Boris Johnson
Mayor of London was forced to claim that none of his City Hall staff had been gagged over the vote.=Reuters

The bombastic mayor of London, Boris Johnson, has seemingly become the unelected and unofficial head of the Brexit campaign ever since he dramatically declared for 'leave'. The problem for the ambitious Conservative MP is that he has faced ever more scrutiny from the press and political rivals, including pro-EU Prime Minister David Cameron.

Johnson's latest "cock up", as he put it, was a memo sent to top City Hall staff ordering them to back his Brexit position or remain quiet on the issue. The warning was apparently authored by Johnson's chief of staff Sir Edward Lister, and stressed that staffers could air a personal opinion on the 23 June ballot, but the use of the authority's resources was out-of-bounds.

The memo was leaked to the BBC and the broadcaster duly published it, triggering a sharp U-turn from Johnson, who denounced the document.

"Nobody has been gagged," Johnson told reporters on 8 March. "I was only made aware of this edict very late last night and it ceased to be operative as soon as I was made aware of it. I had no knowledge about it. It's a cock-up, I perfectly accept that.

"My staff and my team have complete freedom to say what they want. They already are and have been for several days."

'Asset not a burden'

The gaffe comes after Johnson's rough time on BBC's One Andrew Marr Show, which was branded "disastrous" by Eurosceptic economist Andrew Lilico.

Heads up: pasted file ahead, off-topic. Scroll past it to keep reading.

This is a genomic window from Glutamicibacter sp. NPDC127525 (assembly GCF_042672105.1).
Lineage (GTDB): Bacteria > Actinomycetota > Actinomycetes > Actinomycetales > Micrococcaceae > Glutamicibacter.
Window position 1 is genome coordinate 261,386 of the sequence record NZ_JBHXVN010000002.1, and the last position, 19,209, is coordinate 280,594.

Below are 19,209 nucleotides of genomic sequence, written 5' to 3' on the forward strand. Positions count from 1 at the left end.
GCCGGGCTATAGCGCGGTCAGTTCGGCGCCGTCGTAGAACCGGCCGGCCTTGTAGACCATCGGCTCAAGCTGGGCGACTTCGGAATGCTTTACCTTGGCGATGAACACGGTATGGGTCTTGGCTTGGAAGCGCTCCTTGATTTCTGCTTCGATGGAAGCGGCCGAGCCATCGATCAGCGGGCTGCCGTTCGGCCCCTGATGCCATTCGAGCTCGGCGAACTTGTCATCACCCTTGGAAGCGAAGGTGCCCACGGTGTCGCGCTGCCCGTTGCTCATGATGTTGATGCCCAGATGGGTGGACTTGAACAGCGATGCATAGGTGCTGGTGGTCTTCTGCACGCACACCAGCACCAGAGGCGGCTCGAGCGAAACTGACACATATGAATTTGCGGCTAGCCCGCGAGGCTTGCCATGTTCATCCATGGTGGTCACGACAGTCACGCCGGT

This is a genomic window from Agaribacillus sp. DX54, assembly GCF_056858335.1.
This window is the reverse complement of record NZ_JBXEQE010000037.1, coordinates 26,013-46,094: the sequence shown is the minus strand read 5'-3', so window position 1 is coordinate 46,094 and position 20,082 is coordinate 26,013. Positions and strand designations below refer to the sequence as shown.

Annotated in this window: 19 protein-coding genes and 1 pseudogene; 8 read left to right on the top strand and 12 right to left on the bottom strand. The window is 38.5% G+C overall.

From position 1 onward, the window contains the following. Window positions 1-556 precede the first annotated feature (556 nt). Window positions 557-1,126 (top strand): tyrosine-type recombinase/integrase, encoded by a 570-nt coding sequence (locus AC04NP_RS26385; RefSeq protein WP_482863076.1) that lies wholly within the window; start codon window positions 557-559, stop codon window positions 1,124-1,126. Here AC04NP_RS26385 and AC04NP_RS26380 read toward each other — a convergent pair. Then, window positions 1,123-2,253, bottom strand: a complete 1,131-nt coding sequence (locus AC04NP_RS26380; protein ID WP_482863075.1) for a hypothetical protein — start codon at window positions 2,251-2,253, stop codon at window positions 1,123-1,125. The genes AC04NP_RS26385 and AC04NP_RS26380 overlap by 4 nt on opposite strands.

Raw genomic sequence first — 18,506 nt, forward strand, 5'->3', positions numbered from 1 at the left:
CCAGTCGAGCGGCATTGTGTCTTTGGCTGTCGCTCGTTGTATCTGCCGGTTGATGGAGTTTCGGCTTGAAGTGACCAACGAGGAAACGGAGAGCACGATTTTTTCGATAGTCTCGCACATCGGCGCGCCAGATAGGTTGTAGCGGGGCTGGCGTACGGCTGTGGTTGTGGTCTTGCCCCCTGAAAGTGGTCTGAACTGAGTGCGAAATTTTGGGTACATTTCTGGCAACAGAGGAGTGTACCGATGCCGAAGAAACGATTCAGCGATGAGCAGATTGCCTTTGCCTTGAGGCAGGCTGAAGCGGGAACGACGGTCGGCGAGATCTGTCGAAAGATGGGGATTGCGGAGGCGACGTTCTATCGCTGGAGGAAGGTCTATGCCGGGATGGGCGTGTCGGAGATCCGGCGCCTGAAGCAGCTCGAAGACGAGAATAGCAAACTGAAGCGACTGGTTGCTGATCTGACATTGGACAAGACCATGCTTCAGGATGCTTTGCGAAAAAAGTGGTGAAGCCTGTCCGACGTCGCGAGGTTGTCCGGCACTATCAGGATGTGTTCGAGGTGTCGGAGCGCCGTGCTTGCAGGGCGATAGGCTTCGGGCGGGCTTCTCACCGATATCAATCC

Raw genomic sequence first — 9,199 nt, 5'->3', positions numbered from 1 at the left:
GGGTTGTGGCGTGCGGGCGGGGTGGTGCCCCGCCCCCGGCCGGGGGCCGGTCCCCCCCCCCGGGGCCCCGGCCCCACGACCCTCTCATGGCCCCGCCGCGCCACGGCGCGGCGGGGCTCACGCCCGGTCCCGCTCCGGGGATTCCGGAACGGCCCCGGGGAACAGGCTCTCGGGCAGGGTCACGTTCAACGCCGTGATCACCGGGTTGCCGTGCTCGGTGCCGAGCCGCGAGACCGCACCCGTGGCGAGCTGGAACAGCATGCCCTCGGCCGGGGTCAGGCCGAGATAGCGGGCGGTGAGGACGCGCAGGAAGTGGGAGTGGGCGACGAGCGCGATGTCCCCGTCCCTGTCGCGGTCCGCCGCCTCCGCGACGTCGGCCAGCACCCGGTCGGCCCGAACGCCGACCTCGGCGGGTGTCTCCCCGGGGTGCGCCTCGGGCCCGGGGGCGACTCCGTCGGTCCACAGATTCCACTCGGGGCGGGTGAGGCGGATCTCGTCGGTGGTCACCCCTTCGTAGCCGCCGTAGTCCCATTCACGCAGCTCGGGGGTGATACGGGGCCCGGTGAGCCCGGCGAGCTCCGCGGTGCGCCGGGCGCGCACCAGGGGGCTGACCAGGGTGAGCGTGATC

But Grassroots Out (GO), one of the groups vying for the Electoral Commission's Brexit campaign designation, denied that Johnson was becoming a burden for the 'leave' cause.

"Johnson is obviously a huge asset to the Brexit campaign, he speaks to sections of society that other politicians do not and to win this campaign we need a collection of voices, ranging from Johnson to Nigel Farage, to David Davis to Kate Hoey," a GO spokesperson told IBTimes UK.

A spokesman for Vote Leave, the other group competing for the 'leave' designation, said: "Boris is one of the most popular politicians in the country, and when Andrew Marr allowed him to speak, he made an effective and positive case for Voting Leave."

The Eurosceptics' sentiments seem to be supported by the latest leadership survey from the Conservative Home blog.

The poll put Johnson on 33%, Justice Secretary Michael Gove on 20% and former Defence Secretary Liam Fox on 18%. The top Tories all have something in common – they back a Brexit.

Chancellor George Osborne and the Home Secretary Theresa May scored 11% and 10%, respectively. The cabinet ministers are backing a 'remain' vote at the EU referendum.

But despite Johnson's positive approval ratings among the Tory faithful, Britain Stronger in Europe were quick to seize on the memo story.

Brexit designation competition explainedIBTimes UK

Labour MPs Tom Brake and Chuka Umunna, in a joint statement, said: "Those at City Hall will be left thoroughly confused.

"Boris and his staff should immediately release new guidance making it crystal clear that everyone has the right to campaign for Britain to stay in Europe because they believe that is best for London.

"Boris and Leave campaigners were trying to have their cake and eat it. Boris has U-turned sharply and realised it was completely inappropriate to muzzle deputy mayors and senior advisers from speaking up for London.

"Just because Boris has turned his back on our capital in his last act as mayor doesn't mean everybody else in City Hall should be forced to follow suit. Our EU membership is vital for London's economy, bringing jobs, lower prices and investment to our capital city."

The latest opinion poll from YouGov, of more than 1,600 people between 2 and 3 March, put 'remain' three points ahead of 'leave' (40% versus 37%), with 18% of respondents undecided.